Now for the interchange part. When you take one of these frames out and want to put it in a Lang hive, take a 3/8"x19" dowel and zip tie it to the top of the frame and run a strip of tape along the top/bottom to close off the cove cut so it won't be filled in by the bees. To switch back, cut the zip ties and peel the tape off to remove the dowel. If you want, you could put a thumb tack on the frame sides to mimic the Hoffman end bar.

Yes, I know cutting the cove will essentially cut the top/bottom bars in half, but they will be held together by the end bar's staples and glue. The weight of the frame is supported through the plastic foundation throughout the frame since it's sitting on the bottom bar, which is pushing up on the foundation, which is pushing up to the top bar (and glued to the end bars by the bees by the time there is significant weight in it). While cutting the cove cut, the plastic foundation may 'foul' the cut, so I would recommend shaving the foundation a pass with a hand plane but I haven't tried this yet.

A different top/bottom bar could be made for wax foundation with a shallower cut allowing it to stay as a single piece or just wax in the foundation into the groove, or a different cut for a foundation-less frame (possibly a triangular inside cut which shouldn't be hard since the piece is just a simple cut needing the corners knocked off).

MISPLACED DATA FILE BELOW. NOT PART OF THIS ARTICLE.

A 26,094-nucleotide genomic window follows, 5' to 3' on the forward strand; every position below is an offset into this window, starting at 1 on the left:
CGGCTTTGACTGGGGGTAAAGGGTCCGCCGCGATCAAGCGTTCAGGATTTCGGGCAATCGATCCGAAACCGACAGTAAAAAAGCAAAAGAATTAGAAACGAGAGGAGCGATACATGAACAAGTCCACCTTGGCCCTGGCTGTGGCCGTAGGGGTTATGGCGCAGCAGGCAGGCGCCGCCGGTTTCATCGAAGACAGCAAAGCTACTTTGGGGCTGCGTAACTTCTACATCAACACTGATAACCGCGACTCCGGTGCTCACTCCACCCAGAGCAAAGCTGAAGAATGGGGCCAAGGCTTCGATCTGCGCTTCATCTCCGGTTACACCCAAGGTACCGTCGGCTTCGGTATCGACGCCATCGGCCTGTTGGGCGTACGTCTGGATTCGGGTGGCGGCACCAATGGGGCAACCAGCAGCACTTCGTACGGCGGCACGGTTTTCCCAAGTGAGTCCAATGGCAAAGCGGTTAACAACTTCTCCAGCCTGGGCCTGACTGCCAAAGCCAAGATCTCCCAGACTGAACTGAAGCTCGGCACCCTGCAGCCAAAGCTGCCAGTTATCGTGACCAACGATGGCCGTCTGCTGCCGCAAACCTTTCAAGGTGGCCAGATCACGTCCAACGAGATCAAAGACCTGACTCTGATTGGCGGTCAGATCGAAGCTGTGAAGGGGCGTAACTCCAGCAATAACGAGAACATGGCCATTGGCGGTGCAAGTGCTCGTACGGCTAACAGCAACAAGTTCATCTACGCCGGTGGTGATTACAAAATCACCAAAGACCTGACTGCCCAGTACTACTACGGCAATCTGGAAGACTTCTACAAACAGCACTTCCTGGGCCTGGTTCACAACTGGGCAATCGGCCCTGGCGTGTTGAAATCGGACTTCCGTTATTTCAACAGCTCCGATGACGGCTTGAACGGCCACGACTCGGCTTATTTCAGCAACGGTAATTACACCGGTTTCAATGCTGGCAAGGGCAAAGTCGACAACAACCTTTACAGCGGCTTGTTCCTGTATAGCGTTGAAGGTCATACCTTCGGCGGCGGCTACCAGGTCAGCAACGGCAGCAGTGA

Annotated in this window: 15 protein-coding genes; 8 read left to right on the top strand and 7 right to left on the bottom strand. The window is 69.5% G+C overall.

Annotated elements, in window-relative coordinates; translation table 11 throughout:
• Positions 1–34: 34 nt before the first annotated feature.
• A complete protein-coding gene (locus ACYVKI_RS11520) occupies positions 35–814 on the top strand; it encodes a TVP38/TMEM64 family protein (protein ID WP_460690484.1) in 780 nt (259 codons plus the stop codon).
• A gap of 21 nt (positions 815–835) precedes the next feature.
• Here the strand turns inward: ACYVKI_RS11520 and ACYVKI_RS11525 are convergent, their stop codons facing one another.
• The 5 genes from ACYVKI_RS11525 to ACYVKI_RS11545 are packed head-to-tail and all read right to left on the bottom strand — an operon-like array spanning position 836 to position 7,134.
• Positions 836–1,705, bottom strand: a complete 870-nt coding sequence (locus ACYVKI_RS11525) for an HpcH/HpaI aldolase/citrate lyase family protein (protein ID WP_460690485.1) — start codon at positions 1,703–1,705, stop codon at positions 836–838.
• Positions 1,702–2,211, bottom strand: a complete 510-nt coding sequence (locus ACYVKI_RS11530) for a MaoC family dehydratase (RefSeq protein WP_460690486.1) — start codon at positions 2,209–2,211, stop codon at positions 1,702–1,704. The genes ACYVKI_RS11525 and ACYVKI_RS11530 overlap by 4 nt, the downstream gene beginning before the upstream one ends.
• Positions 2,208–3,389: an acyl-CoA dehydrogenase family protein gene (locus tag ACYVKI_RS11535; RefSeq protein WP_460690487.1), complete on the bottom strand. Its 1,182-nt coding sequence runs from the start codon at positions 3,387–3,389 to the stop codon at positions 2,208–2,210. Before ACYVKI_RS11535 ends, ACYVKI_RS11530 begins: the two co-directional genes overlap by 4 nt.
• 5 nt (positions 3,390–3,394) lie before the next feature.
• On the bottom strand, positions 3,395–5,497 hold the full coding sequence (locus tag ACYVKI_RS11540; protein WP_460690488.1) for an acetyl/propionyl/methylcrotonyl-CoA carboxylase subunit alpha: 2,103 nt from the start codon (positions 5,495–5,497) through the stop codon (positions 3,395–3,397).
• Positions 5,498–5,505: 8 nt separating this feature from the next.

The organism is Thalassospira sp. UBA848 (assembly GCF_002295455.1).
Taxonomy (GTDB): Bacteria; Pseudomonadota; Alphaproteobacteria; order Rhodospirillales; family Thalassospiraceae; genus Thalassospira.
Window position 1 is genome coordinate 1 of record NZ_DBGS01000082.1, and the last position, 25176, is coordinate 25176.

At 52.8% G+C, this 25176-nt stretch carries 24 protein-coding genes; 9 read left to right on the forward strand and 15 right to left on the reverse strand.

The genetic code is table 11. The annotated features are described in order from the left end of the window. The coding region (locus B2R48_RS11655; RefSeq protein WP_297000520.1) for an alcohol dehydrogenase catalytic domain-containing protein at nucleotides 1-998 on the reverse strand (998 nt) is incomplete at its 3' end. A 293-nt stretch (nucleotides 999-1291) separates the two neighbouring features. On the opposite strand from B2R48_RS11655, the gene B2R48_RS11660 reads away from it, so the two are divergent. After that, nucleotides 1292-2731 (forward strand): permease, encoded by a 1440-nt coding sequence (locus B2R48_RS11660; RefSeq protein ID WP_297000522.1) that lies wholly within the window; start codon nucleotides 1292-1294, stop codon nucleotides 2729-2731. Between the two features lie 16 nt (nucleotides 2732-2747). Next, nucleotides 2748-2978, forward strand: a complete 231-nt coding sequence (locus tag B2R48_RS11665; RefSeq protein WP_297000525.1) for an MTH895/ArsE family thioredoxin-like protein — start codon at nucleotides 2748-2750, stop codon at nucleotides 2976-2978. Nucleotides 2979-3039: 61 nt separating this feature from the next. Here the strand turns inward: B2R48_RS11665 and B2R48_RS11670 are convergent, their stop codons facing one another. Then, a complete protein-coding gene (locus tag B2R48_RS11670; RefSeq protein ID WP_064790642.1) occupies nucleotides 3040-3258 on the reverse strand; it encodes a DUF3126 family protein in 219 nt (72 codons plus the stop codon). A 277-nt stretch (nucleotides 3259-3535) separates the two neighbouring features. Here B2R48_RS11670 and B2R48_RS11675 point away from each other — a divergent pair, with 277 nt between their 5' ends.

To swap frames the other way, one could cut/break the tabs off a Lang frame, but this still leaves the ears on the end bars to squish bees on insertion (and no groove on top/bottom), so I suspect the only solution would be cutting the comb from the frame and reinserting it into a new frame.

But since I don't see any 'standard' AZ/Slovenian dimensions, this will be a real pain to try to provide AZ style nucs to newer beekeepers so that we could get people to accept this style of hive. If they have taller frames, they could get by with a shim for the top or bottom of the frame, but if they have shorter than us, then they couldn't get a nuc.

Ok, feel free to cut me down. My feelings won't be hurt even if out in left field. Please skip the 'stick with the standard Lang' though as I do have lots of those already and am just trying to expand in a different area.